BY DAVE ALLEN Like time, news waits for no man. Keeping up with the funny papers has always been an all-day job, even in the pre-Internets era. These days, however, it’s a two-man job. That’s right, these days you need someone to do your reading for you, or risk falling hopelessly behind and, as a result, increasing your chances of dying lonely and somewhat bitter. That’s why every week PAPERBOY does your alt-weekly reading for you. We pore over those time-consuming cover stories and give you the takeaway, suss out the cover art, warn you off the ink-wasters and steer you towards the gooey center. Why? Because we love you!
ON THE COVER
PW: Noisemakers of the year! For New Year’s Eve! Get it? It might sound like I’m making fun, but really, I think this is a pretty clever catch-all for area notables. The music and philosophy of John Cage aside, though, many folks would see “noise” and those who produce it as negative, but this is largely an operation in offering laud and honor. Still, there’s a particular segment of the awardees that seem equally hard both to like and to ignore. Bykofsky, for example.
Elsewhere, there’s the standard mix of surprising facts — there’s an American Dog magazine? — and puzzling omissions — our “Daddy Warbucks,” Gerry Lenfest, also funded the new building for the Curtis Institute of Music. I know I’m sure to pay more attention to Councilman Bill Green in the new year: “brash and blunt and you never know when he’s going to take a swipe at someone.” Sounds like my kind of guy!
CP: The Book Quarterly, for everything that’s bound between two covers. The main story, on cookbooks and the adventure of trying out new recipes, sets out to explain, at least in part, one of the titles of the books it covers: What to Cook and How to Cook It. It starts out strong, with an interesting and compelling first sentence, and grows from there.
The first wrecked dessert was probably our fault. It was Nigella Lawson’s grasshopper pie, intended to play the role of a birthday cake, and it wasn’t until after we’d rescued the filling with an extra cup of whipped cream that we discovered the melted-marshmallow base needed another hour to absorb the crème de menthe and coagulate into a gel. The second dessert, the very next day, was a buttermilk chocolate cake — Craig Claiborne’s, from the huge Essential New York Times Cookbook (Norton, Oct. 25) — that just collapsed like the Sixers in the third quarter. Not sure the three sticks of butter in the frosting saved it, but also not sure what we could have done differently.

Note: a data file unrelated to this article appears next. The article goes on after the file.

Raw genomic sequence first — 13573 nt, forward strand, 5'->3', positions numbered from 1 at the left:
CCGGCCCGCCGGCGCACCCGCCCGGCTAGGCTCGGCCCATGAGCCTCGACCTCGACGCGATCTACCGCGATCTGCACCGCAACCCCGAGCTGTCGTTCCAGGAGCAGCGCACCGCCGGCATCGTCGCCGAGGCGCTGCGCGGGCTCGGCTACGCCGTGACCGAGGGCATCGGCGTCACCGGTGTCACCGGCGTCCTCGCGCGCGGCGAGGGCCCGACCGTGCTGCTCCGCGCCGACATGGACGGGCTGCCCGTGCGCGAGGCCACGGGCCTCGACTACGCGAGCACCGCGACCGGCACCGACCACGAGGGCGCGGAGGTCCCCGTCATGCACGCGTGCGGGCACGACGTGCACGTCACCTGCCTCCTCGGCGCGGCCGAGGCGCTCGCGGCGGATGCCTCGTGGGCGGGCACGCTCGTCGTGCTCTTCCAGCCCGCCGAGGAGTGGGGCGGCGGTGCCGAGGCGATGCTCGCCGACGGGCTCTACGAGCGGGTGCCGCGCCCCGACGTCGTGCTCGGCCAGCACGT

These are the dangers of a new cookbook, especially at the beginning of a long winter, which this year, in our house, is a season that includes four birthdays, a graduation and a major holiday, each celebrated with a dinner or at least a cake, a couple of drinks or a bottle of wine, a circle of friends and family around a full table. But the benefits outweigh the dangers: A new sharp-cornered cookbook, bound and illustrated, united by a particular voice or a curatorial vision of a particular kind of cooking and eating, isn’t easy to replace with a sheaf of Google-searched recipes or an impulse-buy smart phone app.
Cookbooks also stand up better to sticky crème de menthe stains than iPads.
According to Mark Bittman, there’s a problem with the way Americans cook that’s only tangentially related to melted marshmallow goo and three-stick-of-butter frosting. Fundamentally, it’s that Americans don’t cook. “I was in the press box while the American diet underwent huge changes,” he writes in the introduction to his Food Matters Cookbook (Simon & Schuster, Sept. 21), “few of them for the better. Restaurants were booming and people were cooking less and less, while waistlines — and the health problems that accompany excess weight — were growing exponentially.” His remedy is conscious consumption, understanding what you’re eating; this begins with the way you cook, and the things you cook.
Paying attention to what goes on your plate doesn’t end there; elsewhere, a historian unearths the stories of our Founding Foodies and their impact on American cuisine. Local authors are brought into the fold as well, with Dangers of a Confessional Mind and other works by Rich Hillen and a whole raft of others. There are some complain about receiving books as presents; those people, of course, are cretins. Go forth and edify them — and yourselves, dammit!
INSIDE THE BOOK
CP: Curry-ing favor. All’s Phair in the music industry. Urban farming: Stick a pitchfork in it. If you asked me, “panicked blogging, the obsessive Googling, the manic Tweeting” doesn’t require a free agent signing.
WINNER: Sorry, book-lovers: For giving credit where few thought it would be due — Byko? Michael Vick? — and awarding it so eloquently that it made us believe it was richly deserved, PW takes it this week.